THE Senior PGA Tour was the best thing that ever happened to Chi Chi Rodriguez. In the 26 years he was on the regular tour, he became famous as the wisecracking Little Big Man whose massive drives belied his slender, 5 ft. 7 in. frame. But he was never really a big winner. He won only eight tournaments in all that time, and averaged $40,000 a year in official prize money.
Since he turned 50 and joined the Senior Tour, however, it's been another story. In just three full seasons and parts of two others he has won a dozen tournaments and won about $1.35 million - far above the over $1 million he collected in his entire regular tour career.
``I'm putting much better now,'' he said by way of a partial explanation. ``I don't make a federal case over it any more. If I make it, I make it; if I miss, I miss.''
Then, unable to suppress his penchant for one-liners, he added: ``If I could have putted 20-25 years ago the way I putt now, you'd never have heard of Arnold Palmer!''
Rodriguez also credits much of his newfound success to recent advances in equipment technology. Far from benefiting everyone to the same degree, he points out that such developments (clubs made of space-age materials, longer-distance golf balls) tend to help those in the middle more than those at the top.
``I was never as good as some of those guys - Palmer, Miller Barber, Don January,'' he said at a press gathering for the annual Digital Seniors Classic at Nashawtuc Country Club here. ``They were here, and I was here,'' he said, putting one hand far above the other. ``The equipment closed the gap to here,'' he added, bringing his hands close together.
But whatever the reasons, the ever-popular veteran has certainly thrived on the Senior Tour (see accompanying story). And he says sometimes he still can't believe how far he's come from those boyhood days in Puerto Rico when he started hitting a balled-up tin can with a guava tree branch.
``I used to look forward to being a waiter in a place like this,'' he said, surveying the elegant dining room during lunch.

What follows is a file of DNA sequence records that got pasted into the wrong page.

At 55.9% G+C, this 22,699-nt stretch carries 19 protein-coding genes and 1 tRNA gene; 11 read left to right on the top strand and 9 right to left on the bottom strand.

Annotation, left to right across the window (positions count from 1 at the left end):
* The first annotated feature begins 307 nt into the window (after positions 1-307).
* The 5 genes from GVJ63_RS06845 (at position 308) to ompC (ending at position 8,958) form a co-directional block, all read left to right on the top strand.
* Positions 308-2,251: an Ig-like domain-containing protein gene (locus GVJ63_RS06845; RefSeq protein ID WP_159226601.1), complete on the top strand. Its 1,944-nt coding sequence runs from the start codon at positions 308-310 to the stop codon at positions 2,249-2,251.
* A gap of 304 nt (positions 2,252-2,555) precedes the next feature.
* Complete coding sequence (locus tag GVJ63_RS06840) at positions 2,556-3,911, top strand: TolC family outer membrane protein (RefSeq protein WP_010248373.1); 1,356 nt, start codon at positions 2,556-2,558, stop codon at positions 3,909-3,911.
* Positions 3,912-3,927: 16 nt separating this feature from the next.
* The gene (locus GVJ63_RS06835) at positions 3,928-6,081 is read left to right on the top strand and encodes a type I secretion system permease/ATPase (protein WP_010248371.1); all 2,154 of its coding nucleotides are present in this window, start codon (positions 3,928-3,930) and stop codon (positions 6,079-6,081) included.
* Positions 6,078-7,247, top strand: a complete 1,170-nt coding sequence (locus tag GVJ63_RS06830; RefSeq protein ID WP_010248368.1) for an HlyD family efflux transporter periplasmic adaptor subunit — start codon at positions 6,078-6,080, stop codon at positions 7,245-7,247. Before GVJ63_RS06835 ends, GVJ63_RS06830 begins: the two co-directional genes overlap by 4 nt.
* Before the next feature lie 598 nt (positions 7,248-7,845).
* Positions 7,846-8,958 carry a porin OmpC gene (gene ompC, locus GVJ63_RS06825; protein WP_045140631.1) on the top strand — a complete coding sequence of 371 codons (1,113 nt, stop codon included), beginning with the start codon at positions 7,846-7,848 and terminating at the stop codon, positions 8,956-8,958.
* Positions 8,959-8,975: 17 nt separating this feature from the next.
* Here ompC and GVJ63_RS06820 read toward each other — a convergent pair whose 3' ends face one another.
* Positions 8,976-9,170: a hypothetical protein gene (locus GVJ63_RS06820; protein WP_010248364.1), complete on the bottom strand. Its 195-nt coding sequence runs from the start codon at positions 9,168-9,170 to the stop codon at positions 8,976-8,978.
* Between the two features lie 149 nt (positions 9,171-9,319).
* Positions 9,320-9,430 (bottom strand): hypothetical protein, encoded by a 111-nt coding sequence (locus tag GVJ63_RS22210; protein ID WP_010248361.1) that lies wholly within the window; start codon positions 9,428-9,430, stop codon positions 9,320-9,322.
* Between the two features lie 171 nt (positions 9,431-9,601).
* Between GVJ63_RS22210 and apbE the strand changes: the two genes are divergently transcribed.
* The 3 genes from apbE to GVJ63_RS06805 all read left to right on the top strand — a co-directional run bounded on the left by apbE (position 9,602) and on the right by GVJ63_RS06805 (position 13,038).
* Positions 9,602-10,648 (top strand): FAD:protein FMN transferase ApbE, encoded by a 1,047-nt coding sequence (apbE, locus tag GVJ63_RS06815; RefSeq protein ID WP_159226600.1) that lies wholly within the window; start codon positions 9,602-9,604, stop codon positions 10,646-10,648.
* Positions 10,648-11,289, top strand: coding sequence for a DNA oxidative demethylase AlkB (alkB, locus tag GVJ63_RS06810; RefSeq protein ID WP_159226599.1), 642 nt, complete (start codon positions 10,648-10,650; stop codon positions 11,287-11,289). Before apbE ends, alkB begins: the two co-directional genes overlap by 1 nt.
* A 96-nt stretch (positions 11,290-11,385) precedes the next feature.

Juan Rodriguez grew up as the fifth of six children in Rio Piedras, near San Juan. Always a good athlete, he played baseball up to the semipro level. He started working at a golf club as a youngster, and through his teen-age years he took every opportunity he could to learn and play the game. He continued to improve during two years in the Army, and upon his return to Puerto Rico in 1957 was hired as caddie master at the new Dorado Beach resort, where he worked for the next couple of years under the veteran pro Pete Cooper.
By 1960, Rodriguez felt ready to take his shot - and he quickly became something of an institution. People marveled at how a player that small (he weighed only 117 pounds then, though he's up to 132 now) could be one of the longest hitters on the tour. They loved his daring, even reckless style of play. And they loved his antics (like putting his hat over the hole and dancing a tango after making a birdie) and wisecracking.
Success hasn't seemed to go to his head; he dedicates time and money to helping others. Twice he has donated sizable chunks of his winning purses to tornado victims, and in 1979 he began the Chi Chi Rodriguez Foundation to counsel and educate troubled, abused, and disadvantaged children. He also conducts clinics for inner-city children on many of his tour stops.
``I'll do anything to help kids gain self-esteem,'' he said. ``I like them to see how a little man like me can make it, how little people can rise. And I like to let them know how I feel about America - how great it is to live in this country. Because if I made it, anybody can!''